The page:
Archive for April, 2005

Nice Spam

Tuesday, April 19th, 2005

James wrote about weird spam, I’ve got another nice one. This was downloaded to my inbox just moments ago; it uses a spam-detection-circumvention technique that I’ve never seen before, i.e. making it into an ASCII art, how reminiscent of old times…

I’m surprised that spammers could be bothered.

Q     Q                                              QQQQQ                                             Q     Q
D     D  D    DD     DDDD   DDDDD     DD            D     D  D    DD    D       D   DDDD               D     D    DD    D       D  D    D  D    D
O     O  O   O  O   O    O  O    O   O  O           O        O   O  O   O       O  O                   O     O   O  O   O       O  O    O  OO  OO
O     O  O  O    O  O       O    O  O    O          O        O  O    O  O       O   OOOO               O     O  O    O  O       O  O    O  O OO O
 G   G   G  GGGGGG  G  GGG  GGGGG   GGGGGG          G        G  GGGGGG  G       G       G               G   G   GGGGGG  G       G  G    G  G    G
  G G    G  G    G  G    G  G   G   G    G          G     G  G  G    G  G       G  G    G                G G    G    G  G       G  G    G  G    G
   H     H  H    H   HHHH   H    H  H    H           HHHHH   H  H    H  HHHHHH  H   HHHH                  H     H    H  HHHHHH  H   HHHH   H    H

B    B  B      B          B             B     B  B     B   B  B       B       B  
B    B  B       B         B             B     B  B     B   B  B       B        B
BBBBB   BBBB     BBB      B             BBBBBB   BBBBBB    B  B       BBBBB     BBB
M    M  M           M     M             M        MMM       M  M       M            M
M    M  M           M     M             M        M  MM     M  M       M            M
MMMMM   MMMMM  MMMMM      M             M        M    MM   M   MMMMM  MMMMMM  MMMMM 

IDN in Dot Net RFP

Sunday, April 10th, 2005

The .NET RFP evaluation report by Telcordia is disappointing because:

IDN was not given the weight that it deserves; it was lumped together under the general heading of “Ability to support current feature functionality of .NET”.

Sure, IDN is a current feature of .NET, but it is a poorly implemented one. Currently, anyone on the Internet can register all sorts of mambo-jumbo IDN in .NET using randomly-picked Unicode characters. What’s more worrying is that you can spoof legitimate domain names using look-alike Unicode characters 1. The cause of this in .COM/NET is inadequate policy on Verisign’s part.

Of the five proposals, Sentan‘s is the only one that had a decent game plan for rectifying the situation. Their proposed plan of action is: grandfather existing names, remove controversial tables, add mature tables, then allow registrations only in languages for which language tables exist. NeuLevel has adopted tables from various currently deployed languages in their respective countries, and have consulted with those registries and language communities. The languages proposed were: Chinese, Japanese, Korean, French, German, Icelandic, Swedish, Norwegian, Danish, Polish, Thai. Each of these languages have been deployed in one or more registries, and the language tables are publicly available either on the IANA language table registry or on the registry sites. Specifically, advice was sought on the deployment of said language tables in a gTLD context, the security implications and how best to be conservative without crippling legitimate use.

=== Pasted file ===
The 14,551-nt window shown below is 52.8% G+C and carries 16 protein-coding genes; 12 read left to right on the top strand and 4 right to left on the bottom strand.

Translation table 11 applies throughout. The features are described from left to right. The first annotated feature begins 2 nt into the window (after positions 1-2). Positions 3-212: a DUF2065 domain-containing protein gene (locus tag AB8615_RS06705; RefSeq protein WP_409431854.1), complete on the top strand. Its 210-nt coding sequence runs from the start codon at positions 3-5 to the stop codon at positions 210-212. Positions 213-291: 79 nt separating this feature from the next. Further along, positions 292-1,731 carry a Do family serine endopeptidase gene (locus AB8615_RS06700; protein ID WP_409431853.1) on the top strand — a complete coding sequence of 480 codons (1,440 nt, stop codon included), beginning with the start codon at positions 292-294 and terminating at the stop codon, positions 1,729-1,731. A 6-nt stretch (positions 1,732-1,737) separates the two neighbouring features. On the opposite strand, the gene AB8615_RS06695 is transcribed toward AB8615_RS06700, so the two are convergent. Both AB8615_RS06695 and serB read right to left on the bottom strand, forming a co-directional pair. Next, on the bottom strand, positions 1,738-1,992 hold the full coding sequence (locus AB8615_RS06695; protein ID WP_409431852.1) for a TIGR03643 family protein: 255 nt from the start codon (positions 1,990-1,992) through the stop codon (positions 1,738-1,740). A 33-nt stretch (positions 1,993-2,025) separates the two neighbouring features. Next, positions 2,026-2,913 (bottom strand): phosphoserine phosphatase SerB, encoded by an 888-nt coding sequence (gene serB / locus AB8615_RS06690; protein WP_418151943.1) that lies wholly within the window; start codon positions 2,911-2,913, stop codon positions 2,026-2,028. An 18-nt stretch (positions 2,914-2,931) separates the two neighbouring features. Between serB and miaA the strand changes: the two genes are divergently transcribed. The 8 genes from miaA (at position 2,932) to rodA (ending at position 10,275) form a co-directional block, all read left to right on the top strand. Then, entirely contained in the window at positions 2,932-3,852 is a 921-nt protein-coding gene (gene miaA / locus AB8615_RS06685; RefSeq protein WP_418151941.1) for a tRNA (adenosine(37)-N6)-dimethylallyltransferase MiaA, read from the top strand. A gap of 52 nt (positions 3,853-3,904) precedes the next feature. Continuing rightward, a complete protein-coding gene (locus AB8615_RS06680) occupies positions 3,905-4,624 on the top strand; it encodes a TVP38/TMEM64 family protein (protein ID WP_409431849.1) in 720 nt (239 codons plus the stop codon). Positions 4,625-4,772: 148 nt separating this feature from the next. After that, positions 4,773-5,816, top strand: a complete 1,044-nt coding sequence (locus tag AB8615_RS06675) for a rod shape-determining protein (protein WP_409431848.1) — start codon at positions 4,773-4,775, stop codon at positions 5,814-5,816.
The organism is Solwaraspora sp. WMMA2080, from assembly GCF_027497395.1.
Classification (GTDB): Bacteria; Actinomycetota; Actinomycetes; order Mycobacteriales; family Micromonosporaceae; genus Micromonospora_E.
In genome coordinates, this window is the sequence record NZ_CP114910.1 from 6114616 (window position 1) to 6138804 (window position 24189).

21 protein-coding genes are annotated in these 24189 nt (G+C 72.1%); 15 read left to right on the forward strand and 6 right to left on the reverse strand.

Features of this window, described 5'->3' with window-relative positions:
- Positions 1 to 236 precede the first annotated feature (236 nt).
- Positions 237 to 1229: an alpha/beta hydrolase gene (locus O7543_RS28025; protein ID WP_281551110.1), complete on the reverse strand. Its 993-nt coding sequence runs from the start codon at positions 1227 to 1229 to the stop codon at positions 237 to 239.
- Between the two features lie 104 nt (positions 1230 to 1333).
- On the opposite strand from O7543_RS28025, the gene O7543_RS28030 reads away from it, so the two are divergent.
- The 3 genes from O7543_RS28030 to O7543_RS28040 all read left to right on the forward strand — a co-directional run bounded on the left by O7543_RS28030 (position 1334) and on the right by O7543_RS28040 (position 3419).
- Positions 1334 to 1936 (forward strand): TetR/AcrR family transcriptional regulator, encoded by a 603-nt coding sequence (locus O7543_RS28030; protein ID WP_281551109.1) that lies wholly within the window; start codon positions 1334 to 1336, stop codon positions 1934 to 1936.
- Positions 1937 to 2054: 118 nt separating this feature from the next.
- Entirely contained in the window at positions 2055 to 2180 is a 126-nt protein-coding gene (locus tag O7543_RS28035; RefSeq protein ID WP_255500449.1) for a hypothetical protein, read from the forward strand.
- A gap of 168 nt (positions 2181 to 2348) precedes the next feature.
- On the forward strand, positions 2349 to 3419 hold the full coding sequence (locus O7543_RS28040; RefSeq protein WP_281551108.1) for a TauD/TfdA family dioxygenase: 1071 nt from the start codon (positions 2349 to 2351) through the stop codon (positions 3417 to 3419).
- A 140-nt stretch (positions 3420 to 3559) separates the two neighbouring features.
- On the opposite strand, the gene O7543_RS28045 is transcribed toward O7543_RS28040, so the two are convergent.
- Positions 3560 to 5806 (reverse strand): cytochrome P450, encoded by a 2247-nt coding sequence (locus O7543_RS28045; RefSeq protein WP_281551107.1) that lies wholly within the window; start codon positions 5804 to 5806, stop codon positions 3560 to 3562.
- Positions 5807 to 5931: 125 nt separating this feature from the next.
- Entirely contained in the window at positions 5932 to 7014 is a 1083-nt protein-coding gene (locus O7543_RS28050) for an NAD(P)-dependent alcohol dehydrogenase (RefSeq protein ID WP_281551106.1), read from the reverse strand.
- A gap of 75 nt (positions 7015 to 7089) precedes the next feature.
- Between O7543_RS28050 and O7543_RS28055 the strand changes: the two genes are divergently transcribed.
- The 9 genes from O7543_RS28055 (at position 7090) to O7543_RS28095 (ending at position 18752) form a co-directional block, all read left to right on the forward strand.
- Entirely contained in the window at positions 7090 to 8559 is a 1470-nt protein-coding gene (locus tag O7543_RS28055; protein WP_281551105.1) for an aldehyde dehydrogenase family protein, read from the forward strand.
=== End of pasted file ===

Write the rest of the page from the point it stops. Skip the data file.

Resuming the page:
I believe that this approach, though conservative, echoes many of the concerns raised by the community in the recent IDN list discussions. Sentan should be applauded for putting cultural respect, compliance and the stability of the Internet over profit.

Apparently, the evaluators missed the point.

At first glance, Verisign does comply with ICANN’s IDN guidelines but, really, it is taking advantage of the fact that the guidelines (deliberately or not) omitted many details. They did not violate the clauses of the guidelines, but have in every sense violated its spirit and purpose. Not only did Verisign show no plan to improve the situation in their proposal, they were proud to claim to be the only registry to support all languages and code points.

This message was also posted to ICANN’s net-rfp-general forum.

Disclaimer: Though I have worked as a consultant for NeuLevel providing expertise in the area of IDN’s, I am no longer affiliated any of the RFP bidders.

1 This is referred to as the IDN Homograph Attack. When the IDN standards were developed, it was decided that protocols should be kept simple, leave the policy making to the registries and other relevant organizations. As a result, the number of Unicode characters banned at protocol level were only restricted to spacing and control characters, private use blocks and other “non-characters”.